Editorial: City should tweak entertainment exemption


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The public debate on Iowa City’s 21-ordinance has tapered off since the failed effort to repeal it in the last election, but behind the scenes and through meetings between the city and local bars, a different sort of struggle around the ordinance has emerged.

Local bar owners who supported the ordinance’s repeal quickly changed their strategy. The debate now taking place isn’t one of policy but semantics. It comes down to what is and isn’t an “entertainment venue,” a distinction the Iowa City City Council and downtown bars are jockeying to define.

Iowa City residents who showed up at the polls voted by nearly a 2-1 margin in favor of keeping the law, a result that seems to discourage further attempts to dismantle it. If the council hopes to keep the ordinance effective, however, it may have to reconsider the criteria for its entertainment-venue exemption.

Since the ordinance was passed in 2010, various exemptions have been granted to establishments that can demonstrate that their revenues aren’t dependent on the sale of alcohol. This first form of exemption was granted to those whose food sales made up 50 percent or more of their total revenue, such as the Airliner. Underage patrons would be allowed in such venues after 10 p.m. as long as the establishment maintained good standing with the law.

This exemption quickly brought others looking to cash in on the potential revenue that a campus full of underage people could bring. The council, caught in a quandary between preventing underage drinking and supporting downtown businesses, also began granting exemptions to the ordinance for venues that hosted live shows, though only on nights when they did.

Now, as more bars are seeking an entertainment exemption, the question has arisen of what constitutes a “live show”? The council has taken a crack at it with its latest clarification to the ordinance, attempting to define such terms as “DJ” and “producer,” a process that has led some local venue owners to plead their case in the council chambers, putting somewhat dubious emphasis on the effect the ordinance has had on show attendance. In many cases, the real motivations aren’t hard to tease out: For many bars that cater to a younger crowd, an entertainment exemption means more patrons and more money.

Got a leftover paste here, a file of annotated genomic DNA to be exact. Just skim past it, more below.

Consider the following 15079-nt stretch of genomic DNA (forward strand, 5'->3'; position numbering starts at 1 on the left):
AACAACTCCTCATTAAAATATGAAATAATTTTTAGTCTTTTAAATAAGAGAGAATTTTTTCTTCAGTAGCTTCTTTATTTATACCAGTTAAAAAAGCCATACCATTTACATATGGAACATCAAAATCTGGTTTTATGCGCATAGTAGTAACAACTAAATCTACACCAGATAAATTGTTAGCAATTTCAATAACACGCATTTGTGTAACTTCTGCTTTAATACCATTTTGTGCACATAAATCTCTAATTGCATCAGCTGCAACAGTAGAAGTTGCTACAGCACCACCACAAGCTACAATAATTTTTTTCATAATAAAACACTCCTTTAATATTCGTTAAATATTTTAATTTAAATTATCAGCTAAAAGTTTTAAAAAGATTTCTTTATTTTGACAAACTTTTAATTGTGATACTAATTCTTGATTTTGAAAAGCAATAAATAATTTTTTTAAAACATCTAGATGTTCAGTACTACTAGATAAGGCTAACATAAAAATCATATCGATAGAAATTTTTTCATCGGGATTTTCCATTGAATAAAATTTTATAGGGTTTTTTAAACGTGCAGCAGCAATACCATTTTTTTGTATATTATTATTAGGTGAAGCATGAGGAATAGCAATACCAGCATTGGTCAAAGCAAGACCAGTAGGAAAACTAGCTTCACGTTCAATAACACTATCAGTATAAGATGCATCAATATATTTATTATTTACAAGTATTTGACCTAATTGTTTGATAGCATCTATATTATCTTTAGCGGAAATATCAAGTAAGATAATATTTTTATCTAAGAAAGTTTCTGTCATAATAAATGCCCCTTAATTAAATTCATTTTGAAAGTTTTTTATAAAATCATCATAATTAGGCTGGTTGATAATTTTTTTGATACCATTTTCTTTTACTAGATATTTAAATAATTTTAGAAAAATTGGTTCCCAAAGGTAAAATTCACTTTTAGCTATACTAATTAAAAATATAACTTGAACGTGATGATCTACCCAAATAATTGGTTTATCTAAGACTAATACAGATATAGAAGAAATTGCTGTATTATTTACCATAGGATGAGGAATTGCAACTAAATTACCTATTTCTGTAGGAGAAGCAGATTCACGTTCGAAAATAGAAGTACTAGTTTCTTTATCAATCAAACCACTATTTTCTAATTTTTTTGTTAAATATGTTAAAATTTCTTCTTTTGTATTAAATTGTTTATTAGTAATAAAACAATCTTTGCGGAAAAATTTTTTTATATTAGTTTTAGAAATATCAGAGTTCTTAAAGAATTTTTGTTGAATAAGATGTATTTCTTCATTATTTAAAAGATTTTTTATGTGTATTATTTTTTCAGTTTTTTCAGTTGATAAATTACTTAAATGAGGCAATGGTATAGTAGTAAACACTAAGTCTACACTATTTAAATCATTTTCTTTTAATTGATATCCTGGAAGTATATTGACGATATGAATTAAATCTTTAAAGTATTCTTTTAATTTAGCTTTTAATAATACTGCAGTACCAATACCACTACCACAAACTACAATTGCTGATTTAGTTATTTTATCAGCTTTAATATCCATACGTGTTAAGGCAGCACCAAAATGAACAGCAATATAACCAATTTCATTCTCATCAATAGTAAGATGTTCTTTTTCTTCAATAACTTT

At least one city councilor is concerned that the entertainment-venue exemption may be more trouble than it’s worth.

“I was willing to have the exception,” Councilor Rick Dobyns said. “[But] its got to be enforceable. I don’t want to dilute the [ordinance] so much that it doesn’t work anymore.”

We believe these latest efforts by bar owners don’t represent an earnest desire to bring entertainment to Iowa City but instead are simply ways to exploit loopholes in the 21-ordinance before the city cracks down. Yet, this has left the council in a difficult position. How many exemptions can it give alcohol-selling establishments under the pretense of providing entertainment before the integrity of the 21-ordinance is called into question?

There’s an easier way to enforce the ordinance that still allows for exemptions. In addition to being caught serving alcohol directly to those underage, the city can adopt a standard tying exemptions to PAULA charges, which are listed on the Iowa City website alongside monthly bar checks. Past a certain number, the venue loses its 21 exemption.

It’s true that not all PAULA charges are the result of direct alcohol sale to those underage, so this shouldn’t be a zero-tolerance policy. But if downtown establishments want to make the case that they should be treated under the law as entertainment venues and not kiddie bars, then it should be their responsibility to keep underage drinking in check.

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